Dr. Bulliard is a senior epidemiologist (PhD) and the scientific Director of the Vaud and Neuchâtel-Jura population-based cancer registries in Switzerland. Involved in cancer epidemiology and prevention/screening for over 25 years, his expertise lies mostly in breast, colon, skin and lung cancers, as well as in evaluation of cancer screening programmes.
Member of several international and national Steering Committees on cancer prevention/screening, he has conducted for the last 20 years the epidemiological evaluation of most Swiss mammography screening programmes, contributed to the development of quality-controlled breast service screening, and the implementation of colorectal cancer screening in Switzerland. Dr Bulliard is a senior research fellow and teaches at the Biology and Medical Schools of the Lausanne and Geneva Universities.
Dr Alejandra Castanon has a medical degree from the Universidad National Autonoma de Mexico (UNAM) and a MSc in Epidemiology from the London School of Hygiene and Tropical Medicine. Over the last 10 years her research has focused on the evaluation of screening programmes, particularly cervical screening.
In collaboration with the NHS Cervical Screening programme she runs a case control study to evaluate the cervical screening programme in England and Wales. This research provides policy makers evidence on which to base policy decisions. Additional research interests include risk of preterm birth following treatment for cervical disease and the expansion of the evaluation work to colorectal and breast screening.
A full list of Dr Castanon’s publications can be found here https://orcid.org/0000-0002-1101-6548 .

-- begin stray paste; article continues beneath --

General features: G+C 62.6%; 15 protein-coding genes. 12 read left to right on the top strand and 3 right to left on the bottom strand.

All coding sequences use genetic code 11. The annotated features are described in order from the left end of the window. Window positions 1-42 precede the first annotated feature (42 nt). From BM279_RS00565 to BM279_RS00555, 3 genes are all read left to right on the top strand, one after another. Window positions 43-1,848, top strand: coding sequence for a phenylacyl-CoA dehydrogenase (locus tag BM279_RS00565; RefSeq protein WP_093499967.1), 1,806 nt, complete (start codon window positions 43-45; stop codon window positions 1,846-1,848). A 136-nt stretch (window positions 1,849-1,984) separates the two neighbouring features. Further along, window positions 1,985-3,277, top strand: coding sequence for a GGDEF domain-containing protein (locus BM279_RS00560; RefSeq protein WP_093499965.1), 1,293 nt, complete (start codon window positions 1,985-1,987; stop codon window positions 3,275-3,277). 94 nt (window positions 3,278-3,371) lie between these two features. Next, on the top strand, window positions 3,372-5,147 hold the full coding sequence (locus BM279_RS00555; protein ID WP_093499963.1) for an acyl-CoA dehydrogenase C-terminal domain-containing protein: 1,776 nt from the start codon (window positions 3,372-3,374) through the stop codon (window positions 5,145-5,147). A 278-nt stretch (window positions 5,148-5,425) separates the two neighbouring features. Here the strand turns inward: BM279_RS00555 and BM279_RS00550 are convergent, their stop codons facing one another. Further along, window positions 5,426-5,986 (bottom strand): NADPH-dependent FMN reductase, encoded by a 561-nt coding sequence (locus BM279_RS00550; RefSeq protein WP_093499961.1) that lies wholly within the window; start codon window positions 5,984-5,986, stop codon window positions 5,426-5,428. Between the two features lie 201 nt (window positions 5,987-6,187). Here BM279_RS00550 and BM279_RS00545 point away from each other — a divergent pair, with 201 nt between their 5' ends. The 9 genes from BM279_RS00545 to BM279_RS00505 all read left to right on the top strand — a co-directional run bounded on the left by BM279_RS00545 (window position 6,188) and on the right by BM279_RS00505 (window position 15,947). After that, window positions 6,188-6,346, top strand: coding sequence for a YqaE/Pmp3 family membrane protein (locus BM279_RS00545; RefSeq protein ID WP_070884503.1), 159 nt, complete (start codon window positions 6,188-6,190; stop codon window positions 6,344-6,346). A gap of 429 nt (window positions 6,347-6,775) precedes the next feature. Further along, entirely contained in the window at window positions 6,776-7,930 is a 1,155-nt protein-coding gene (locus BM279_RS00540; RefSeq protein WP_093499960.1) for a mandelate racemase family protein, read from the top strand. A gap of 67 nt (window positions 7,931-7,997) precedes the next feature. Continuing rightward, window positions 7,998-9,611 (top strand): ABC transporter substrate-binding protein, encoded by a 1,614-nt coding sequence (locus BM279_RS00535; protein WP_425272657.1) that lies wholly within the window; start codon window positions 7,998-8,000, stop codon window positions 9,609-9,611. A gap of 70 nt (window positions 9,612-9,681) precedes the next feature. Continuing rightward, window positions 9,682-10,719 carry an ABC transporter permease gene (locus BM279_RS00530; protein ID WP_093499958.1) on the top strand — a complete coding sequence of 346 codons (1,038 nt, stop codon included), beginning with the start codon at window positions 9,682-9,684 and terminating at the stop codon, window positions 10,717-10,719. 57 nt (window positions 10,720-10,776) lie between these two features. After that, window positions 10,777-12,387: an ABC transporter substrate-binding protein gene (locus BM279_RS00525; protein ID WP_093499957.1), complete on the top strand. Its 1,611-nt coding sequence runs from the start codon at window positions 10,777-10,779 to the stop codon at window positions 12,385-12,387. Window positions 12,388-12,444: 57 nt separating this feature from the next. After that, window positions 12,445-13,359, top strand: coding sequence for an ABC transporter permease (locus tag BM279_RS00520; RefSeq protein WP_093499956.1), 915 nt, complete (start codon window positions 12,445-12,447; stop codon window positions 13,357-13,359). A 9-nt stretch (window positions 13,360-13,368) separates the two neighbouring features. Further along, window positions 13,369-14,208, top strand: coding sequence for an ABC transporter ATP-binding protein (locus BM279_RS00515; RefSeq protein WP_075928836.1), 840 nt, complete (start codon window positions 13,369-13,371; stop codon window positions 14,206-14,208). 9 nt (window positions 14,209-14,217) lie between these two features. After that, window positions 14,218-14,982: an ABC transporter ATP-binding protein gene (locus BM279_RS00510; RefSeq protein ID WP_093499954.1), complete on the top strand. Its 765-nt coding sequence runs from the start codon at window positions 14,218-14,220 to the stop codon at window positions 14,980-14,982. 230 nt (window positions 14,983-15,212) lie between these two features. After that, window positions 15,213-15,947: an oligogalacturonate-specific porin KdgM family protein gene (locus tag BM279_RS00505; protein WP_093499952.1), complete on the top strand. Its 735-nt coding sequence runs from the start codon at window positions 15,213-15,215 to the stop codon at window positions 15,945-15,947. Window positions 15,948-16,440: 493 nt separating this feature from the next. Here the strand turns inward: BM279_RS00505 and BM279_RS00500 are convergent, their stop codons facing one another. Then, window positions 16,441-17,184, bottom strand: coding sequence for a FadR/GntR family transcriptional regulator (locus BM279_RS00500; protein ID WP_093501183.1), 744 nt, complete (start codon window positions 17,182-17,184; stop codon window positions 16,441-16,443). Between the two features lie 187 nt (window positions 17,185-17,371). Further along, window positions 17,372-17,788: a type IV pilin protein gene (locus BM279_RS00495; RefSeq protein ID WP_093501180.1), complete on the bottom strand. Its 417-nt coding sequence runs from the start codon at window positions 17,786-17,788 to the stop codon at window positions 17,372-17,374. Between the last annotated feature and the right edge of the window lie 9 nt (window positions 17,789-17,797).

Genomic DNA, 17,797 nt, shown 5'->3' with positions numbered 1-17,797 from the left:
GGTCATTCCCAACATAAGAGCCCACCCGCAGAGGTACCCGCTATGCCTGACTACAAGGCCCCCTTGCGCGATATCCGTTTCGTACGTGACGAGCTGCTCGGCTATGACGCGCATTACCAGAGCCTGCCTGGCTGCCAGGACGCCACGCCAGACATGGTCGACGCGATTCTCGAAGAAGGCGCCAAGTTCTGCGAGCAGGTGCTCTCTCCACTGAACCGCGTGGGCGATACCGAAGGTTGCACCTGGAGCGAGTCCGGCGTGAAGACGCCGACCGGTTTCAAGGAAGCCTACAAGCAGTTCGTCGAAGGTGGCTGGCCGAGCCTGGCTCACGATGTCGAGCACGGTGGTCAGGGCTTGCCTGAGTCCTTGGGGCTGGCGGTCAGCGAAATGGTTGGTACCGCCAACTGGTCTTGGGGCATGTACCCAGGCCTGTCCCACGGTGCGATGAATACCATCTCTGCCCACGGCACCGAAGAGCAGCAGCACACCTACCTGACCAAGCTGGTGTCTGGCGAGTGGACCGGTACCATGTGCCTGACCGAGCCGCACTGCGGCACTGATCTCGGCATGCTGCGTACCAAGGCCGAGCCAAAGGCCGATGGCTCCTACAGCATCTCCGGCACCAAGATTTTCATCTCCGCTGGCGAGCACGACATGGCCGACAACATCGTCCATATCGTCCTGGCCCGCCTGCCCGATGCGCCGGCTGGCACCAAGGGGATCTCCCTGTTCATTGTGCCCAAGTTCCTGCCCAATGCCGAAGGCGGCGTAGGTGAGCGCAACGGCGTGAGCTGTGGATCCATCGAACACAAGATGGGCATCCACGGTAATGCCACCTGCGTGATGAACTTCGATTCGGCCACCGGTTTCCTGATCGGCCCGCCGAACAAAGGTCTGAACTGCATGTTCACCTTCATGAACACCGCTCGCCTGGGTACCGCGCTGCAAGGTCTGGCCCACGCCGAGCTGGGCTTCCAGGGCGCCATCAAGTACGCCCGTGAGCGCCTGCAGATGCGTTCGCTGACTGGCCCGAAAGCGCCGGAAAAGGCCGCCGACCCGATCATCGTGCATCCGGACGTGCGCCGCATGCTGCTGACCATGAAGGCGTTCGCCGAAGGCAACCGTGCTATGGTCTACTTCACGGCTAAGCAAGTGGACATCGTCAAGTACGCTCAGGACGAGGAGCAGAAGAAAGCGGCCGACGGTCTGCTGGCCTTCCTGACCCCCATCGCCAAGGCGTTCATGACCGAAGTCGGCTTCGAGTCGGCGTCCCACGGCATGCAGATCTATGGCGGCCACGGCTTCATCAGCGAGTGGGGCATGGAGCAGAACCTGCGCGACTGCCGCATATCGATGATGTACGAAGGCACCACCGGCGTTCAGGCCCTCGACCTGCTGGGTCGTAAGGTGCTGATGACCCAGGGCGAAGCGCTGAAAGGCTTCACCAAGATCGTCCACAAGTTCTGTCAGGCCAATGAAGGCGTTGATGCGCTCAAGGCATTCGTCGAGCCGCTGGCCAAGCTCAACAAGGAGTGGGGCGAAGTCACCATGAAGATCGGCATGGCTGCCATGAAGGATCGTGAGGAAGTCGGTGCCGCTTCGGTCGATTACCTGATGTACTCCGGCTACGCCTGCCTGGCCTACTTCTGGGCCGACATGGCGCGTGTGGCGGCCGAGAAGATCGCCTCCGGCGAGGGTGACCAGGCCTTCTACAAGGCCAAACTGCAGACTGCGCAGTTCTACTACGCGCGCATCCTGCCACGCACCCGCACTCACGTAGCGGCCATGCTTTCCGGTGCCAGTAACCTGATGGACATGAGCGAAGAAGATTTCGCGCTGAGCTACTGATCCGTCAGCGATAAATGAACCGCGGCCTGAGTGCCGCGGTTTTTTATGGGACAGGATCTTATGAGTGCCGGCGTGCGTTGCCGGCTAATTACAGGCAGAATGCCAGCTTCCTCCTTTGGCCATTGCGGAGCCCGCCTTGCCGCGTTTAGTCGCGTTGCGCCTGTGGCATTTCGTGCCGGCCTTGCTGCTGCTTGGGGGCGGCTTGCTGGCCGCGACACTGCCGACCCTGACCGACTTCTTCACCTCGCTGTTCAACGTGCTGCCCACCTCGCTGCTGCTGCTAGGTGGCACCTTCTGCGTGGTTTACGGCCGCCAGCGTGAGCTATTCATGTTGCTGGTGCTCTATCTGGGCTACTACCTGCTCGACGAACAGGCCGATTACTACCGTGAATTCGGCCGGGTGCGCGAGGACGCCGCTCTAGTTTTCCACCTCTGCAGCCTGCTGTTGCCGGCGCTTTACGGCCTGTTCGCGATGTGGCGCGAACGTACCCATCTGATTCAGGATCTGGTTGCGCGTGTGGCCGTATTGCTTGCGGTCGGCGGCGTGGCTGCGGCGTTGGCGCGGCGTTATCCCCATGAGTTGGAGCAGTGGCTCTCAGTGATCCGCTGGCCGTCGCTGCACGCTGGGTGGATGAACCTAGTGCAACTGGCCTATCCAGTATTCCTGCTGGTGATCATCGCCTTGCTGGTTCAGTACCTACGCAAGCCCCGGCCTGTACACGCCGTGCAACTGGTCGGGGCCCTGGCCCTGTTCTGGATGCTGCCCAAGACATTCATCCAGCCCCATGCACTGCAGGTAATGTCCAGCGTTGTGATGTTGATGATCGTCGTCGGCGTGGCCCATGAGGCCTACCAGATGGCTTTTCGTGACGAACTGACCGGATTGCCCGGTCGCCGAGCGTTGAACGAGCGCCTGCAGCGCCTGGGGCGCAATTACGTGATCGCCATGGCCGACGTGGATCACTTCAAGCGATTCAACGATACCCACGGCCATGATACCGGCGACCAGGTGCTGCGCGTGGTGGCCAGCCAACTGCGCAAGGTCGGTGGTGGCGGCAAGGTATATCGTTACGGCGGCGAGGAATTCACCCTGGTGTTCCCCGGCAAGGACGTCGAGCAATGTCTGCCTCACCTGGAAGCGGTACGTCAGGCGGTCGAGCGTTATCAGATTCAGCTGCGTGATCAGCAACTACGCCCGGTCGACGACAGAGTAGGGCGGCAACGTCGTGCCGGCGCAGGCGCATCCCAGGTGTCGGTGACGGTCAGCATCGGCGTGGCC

Professor Caroline Dive, CBE., is internationally renowned for advancing circulating biomarker research, with a strong focus on circulating tumour cells (CTCs), particularly in lung cancer. She initially trained as a pharmacist at the University of London. She then studied for her PhD in Cambridge before taking a new Blood lectureship at Aston University in Birmingham. Caroline then obtained a Lister Institute fellowship, and moved to the University of Manchester where she set a group to study drug induced apoptosis. She became a full professor in 2002 and moved to the CRUK Manchester Institute in 2003.
Currently, Caroline leads the Clinical and Experimental Pharmacology group (~110 staff) at the Cancer Research UK Manchester Institute, coordinating activities of scientists, bioinformaticians and clinicians. She has validated and implemented pharmacodynamic, prognostic and predictive biomarkers in clinical trials, working in tandem with clinical researchers and the Christie NHS Foundation Trust Cancer Treatment Centre. Her team has integrated reproducible protocols for the molecular profiling of CTCs into clinical trials, enhanced sample analysis for multi-site trials, and developed methods for circulating free DNA and CTC analysis from the same blood sample. She developed unique xenotransplantation models using CTCs enriched from small cell lung cancer patients’ blood samples, providing a fully tractable system for therapy testing and understanding drug resistance mechanisms, a landmark development in the field. Within CRUK-funded TRACERx consortium, a pioneering study of intratumoural heterogeneity and evolution of non-small cell lung cancer, she directs the CTC analysis within the consortium and is developing the first NSCLC CTC Biobank worldwide. She is the Manchester lead of the CRUK Lung Cancer Centre of Excellence, a partnership with University College London, and the scientific-lead of the Manchester Experimental Cancer Medicine Centre.
Caroline has received recognition in terms of international prizes, most notably the CRUK Translational Research Prize in 2011, the Pasteur-Weizmann/Servier International Prize in 2012 for minimally invasive biomarkers to aid management of cancer patients and the BPS AstraZeneca Prize for Women in Pharmacology in 2016. She was made a Fellow of the European Academy of Cancer Sciences in 2011, Fellow of the British Pharmacological Society in 2012 and Fellow of the Academy of Medical Sciences in 2015. In 2017, Caroline was named a Commander of the Order of the British Empire (CBE) for her services to cancer research.